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Alcatel Joins Verizon PON Party

Craig Matsumoto
7/27/2006

The incumbents came out winners in the Verizon Communications Inc. (NYSE: VZ) GPON buildout, with Alcatel (NYSE: ALA; Paris: CGEP:PA) getting its foot in the door alongside Motorola Inc. (NYSE: MOT) and Tellabs Inc. (Nasdaq: TLAB; Frankfurt: BTLA).

Early this afternoon, Verizon announced its selection of the three vendors for a closely watched request for proposals (RFP) for GPON, an upgrade to the fiber-to-the-home (FTTH) technology that carries Verizon's FiOS service. The RFP was jointly issued by AT&T Inc. (NYSE: T), BellSouth Corp. (NYSE: BLS), and Verizon in November. (See RBOCs Aim for 10M GPON Subs.)

Verizon will start by deploying Alcatel equipment by the end of the year. Motorola and Tellabs are to follow, in that order. Verizon isn't specifying a timetable for using those two vendors, but 2007 looks likely.

That doesn't mean Tellabs is a third-place finisher. Rather, Alcatel's equipment just happens to be the first available -- therefore, it's getting installed first, a Verizon spokesman says.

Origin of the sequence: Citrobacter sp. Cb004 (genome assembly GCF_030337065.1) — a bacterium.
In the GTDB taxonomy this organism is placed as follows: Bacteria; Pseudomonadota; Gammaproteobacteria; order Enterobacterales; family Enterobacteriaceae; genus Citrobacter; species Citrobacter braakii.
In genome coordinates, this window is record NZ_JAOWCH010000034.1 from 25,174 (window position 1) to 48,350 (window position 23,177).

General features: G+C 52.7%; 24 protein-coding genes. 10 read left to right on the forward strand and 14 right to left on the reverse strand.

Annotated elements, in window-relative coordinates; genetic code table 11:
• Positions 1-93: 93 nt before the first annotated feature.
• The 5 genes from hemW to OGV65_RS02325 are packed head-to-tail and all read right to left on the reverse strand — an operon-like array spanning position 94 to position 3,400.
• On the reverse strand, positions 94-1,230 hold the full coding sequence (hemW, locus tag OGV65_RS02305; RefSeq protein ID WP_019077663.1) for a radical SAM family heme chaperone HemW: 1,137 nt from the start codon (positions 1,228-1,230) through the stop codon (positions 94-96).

Verizon isn't disclosing details of the contract, including the proportion of business to be doled out to each of the three. It won't be an even 33/33/33 split, the spokesman says.

The three vendors are the incumbent passive optical networking (PON) players for the large North American carriers and were the favorites to win the job despite a host of new GPON competitors jumping in. (See GPON RFP Weighs In and Nortel, Huawei Bid on GPON.)

Tellabs was the incumbent in Verizon's deployment of broadband passive optical network (BPON) technology, with Motorola a second source. (See Moto Gets a Piece of Verizon FTTP.)

In that sense, Alcatel -- already a factor in the AT&T and BellSouth PON deployments -- is the big winner here.

Tellabs arguably had the most to lose here, given its standing with Verizon. Analysts have noted for some time that Verizon's shift to GPON could be a threat to Tellabs, allowing other vendors to get a foot in the door.

The problem is that PON margins aren't great, leading to a "damned if you do, damned if you don't" scenario, says Simon Leopold, an analyst with Morgan Keegan & Company Inc. : Losing the RFP would mean lost PON revenue, but winning it could depress margins.

"We came to the conclusion that it's better for Tellabs to be winner and be a participant. This is good news for them," Leopold says.

By the time of the announcement, Tellabs stock was already down 15 percent, as the company issued disappointing forecasts alongside its earnings today.

— Craig Matsumoto, Senior Editor, Light Reading

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